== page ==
A visit with Dr. Shames, all-around cool guy
For six months, Jackson County Medical Director — and master of cool under pressure — Dr. Jim Shames has appeared on KDRV news to talk about the COVID-19 debacle.
News anchor Brian Morton usually ends the segment by asking if there’s anything he wants to tell the public about staying safe. The good doctor, without a hint of eye-roll, calmly reiterates the advice he’s advocated all along. Wash your hands, stay physically distant, wear a mask.
It was his chill demeanor that prompted me to contact him. I mean, the man is not shaking his fist at people who don’t get it, he’s not inciting fear or panic, and he stands with the facts from a position of concern for our community.
“It’s not my job to judge others,” Shames assured me. “My job is really to try and bring them in and to get them to understand what I’m saying, to trust that I’m leveling with them. I’m always trying to figure out how to message something in a way that people who may be reluctant or resistant are going to hear.”
The last thing I wanted was to hit him with more virus talk. I wondered how he was holding up. Was he sad? Overwhelmed into a state of blasé dialog? Resigned glumly to endless repetition? None of the above proved true. In fact, Dr. Shames is a happy, well-rounded individual who enjoys his job.
Given the opportunity to break from the weighty responsibilities of his position, just who is Jim Shames when he’s at home? The fact that he accepted my invitation to find out said a lot.
Originally from New York, Dr. Shames attended medical school in Philadelphia, then ventured west and fell in love with the surroundings.
“I just landed in Southern Oregon and ended up upending all of my life plans and stuck around. With other community members, we started a clinic — a free clinic where no one was turned away for inability to pay.”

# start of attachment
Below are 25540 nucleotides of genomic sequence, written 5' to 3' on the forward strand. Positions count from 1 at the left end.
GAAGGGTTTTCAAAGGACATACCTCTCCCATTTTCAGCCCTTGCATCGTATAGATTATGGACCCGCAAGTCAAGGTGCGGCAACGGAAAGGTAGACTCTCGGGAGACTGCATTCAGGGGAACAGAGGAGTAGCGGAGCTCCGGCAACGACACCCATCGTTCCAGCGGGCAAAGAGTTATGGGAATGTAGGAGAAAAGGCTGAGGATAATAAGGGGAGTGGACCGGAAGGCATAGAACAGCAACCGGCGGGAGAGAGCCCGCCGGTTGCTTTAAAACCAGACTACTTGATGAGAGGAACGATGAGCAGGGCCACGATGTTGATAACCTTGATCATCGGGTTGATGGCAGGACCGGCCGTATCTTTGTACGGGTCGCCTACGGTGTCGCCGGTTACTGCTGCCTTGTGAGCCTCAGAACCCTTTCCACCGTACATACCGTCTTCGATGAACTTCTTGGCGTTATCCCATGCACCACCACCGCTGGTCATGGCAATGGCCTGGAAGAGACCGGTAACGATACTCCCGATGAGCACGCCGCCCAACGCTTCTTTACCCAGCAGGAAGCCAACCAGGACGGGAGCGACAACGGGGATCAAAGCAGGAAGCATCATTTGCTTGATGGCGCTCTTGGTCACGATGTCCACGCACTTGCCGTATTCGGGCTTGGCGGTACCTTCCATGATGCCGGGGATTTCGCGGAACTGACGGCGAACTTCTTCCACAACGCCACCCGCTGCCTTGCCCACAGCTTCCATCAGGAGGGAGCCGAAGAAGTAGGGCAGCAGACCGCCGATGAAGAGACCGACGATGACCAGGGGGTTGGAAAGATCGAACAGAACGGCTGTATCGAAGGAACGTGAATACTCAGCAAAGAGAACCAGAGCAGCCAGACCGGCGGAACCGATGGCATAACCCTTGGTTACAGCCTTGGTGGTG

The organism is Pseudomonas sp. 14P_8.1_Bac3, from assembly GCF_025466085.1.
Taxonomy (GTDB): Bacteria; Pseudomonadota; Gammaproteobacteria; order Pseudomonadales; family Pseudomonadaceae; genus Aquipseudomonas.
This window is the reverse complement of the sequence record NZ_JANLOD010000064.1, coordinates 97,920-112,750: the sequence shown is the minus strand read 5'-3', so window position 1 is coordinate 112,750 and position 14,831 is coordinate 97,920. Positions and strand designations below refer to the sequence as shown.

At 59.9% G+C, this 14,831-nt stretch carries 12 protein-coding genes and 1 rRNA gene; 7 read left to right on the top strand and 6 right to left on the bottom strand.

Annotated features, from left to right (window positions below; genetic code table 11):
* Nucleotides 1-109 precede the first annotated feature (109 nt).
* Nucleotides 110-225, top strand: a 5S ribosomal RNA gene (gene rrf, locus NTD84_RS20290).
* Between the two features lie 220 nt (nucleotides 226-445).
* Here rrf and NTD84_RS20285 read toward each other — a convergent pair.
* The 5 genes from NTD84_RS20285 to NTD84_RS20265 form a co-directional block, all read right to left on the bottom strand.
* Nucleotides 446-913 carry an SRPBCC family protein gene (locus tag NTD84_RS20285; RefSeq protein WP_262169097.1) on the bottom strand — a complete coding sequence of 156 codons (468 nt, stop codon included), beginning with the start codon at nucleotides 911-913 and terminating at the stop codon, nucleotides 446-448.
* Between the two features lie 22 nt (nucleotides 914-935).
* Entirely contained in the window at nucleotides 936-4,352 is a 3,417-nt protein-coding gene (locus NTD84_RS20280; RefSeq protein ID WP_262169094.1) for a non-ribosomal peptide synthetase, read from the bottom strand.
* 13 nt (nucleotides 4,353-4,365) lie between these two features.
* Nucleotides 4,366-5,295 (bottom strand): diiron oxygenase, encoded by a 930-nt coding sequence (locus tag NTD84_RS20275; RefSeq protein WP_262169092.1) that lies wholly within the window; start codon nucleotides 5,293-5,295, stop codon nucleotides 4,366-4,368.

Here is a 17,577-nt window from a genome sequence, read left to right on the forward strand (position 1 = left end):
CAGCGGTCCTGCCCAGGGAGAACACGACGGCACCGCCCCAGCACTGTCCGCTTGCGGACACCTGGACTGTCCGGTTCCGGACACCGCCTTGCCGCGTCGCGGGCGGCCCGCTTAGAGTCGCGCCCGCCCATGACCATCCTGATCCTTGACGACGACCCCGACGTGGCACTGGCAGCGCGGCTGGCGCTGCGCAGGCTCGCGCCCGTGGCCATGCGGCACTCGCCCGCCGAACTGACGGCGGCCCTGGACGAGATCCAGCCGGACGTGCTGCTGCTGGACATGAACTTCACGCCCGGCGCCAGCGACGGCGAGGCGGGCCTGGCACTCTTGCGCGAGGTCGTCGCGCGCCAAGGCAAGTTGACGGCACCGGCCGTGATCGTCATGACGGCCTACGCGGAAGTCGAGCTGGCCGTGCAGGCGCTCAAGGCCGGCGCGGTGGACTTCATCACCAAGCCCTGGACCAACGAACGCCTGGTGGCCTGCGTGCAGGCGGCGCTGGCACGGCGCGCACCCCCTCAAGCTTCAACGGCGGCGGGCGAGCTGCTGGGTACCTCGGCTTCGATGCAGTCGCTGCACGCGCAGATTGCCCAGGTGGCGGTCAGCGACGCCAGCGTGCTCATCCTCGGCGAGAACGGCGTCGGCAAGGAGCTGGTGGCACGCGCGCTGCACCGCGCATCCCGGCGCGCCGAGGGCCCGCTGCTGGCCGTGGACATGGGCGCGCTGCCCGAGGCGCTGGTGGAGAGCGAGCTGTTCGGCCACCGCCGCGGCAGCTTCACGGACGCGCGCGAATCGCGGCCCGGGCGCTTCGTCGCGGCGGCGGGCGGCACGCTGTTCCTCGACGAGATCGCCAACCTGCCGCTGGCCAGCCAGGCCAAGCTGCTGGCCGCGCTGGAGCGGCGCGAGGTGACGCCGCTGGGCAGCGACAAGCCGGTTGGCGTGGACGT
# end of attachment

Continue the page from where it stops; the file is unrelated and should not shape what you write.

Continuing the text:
That clinic became the Siskiyou Community Health Center, where Dr. Shames served as the medical director. He’s been involved with public health now for about 18 years. His original career plan was in psychiatry until he discovered the reward of helping people with physical health issues.
He and his wife, Heidi Parker, have called Ashland home for 30 years, having moved there from Josephine County. Heidi is also active in the community, having served on the Ashland school board for eight years. She also enjoys helping homeless people in their area find housing. I remarked that they seemed like the sort of people we could use more of.
“That’s what life’s all about, don’t you think?” he replied.
I asked about hobbies, or if he found time for those.
“I have a big garden. I spent many years living on a collective farm. And back when I started to practice medicine, I was part doctor, part farmer. I’m a photographer, and I haven’t done any photography lately.”
Shames was once the winner of the Oregon Outdoors Wild Bird Photography Contest. “I like the challenge of photographing birds in flight. They’re so beautiful, and it takes a lot of technical skill and experience to do it. Grandchildren and birds are my go-to photo subjects. I like to bike. I like to canoe and to be out in nature. I have four children. They’re very important in my life, as are our four grandchildren. Kids have always been the focal point of my life, me and my wife’s. We’re a pretty close family. You add all those things together, and my time is pretty full.”
I thanked him for sharing time from a busy schedule to satisfy the curiosity of a small-town columnist.
“It’s been a nice break from all the meetings I’ve had. Thank you.”
We can be grateful to have someone like Dr. Shames at the helm.
Peggy Dover is a freelance writer. Reach her at email@example.com.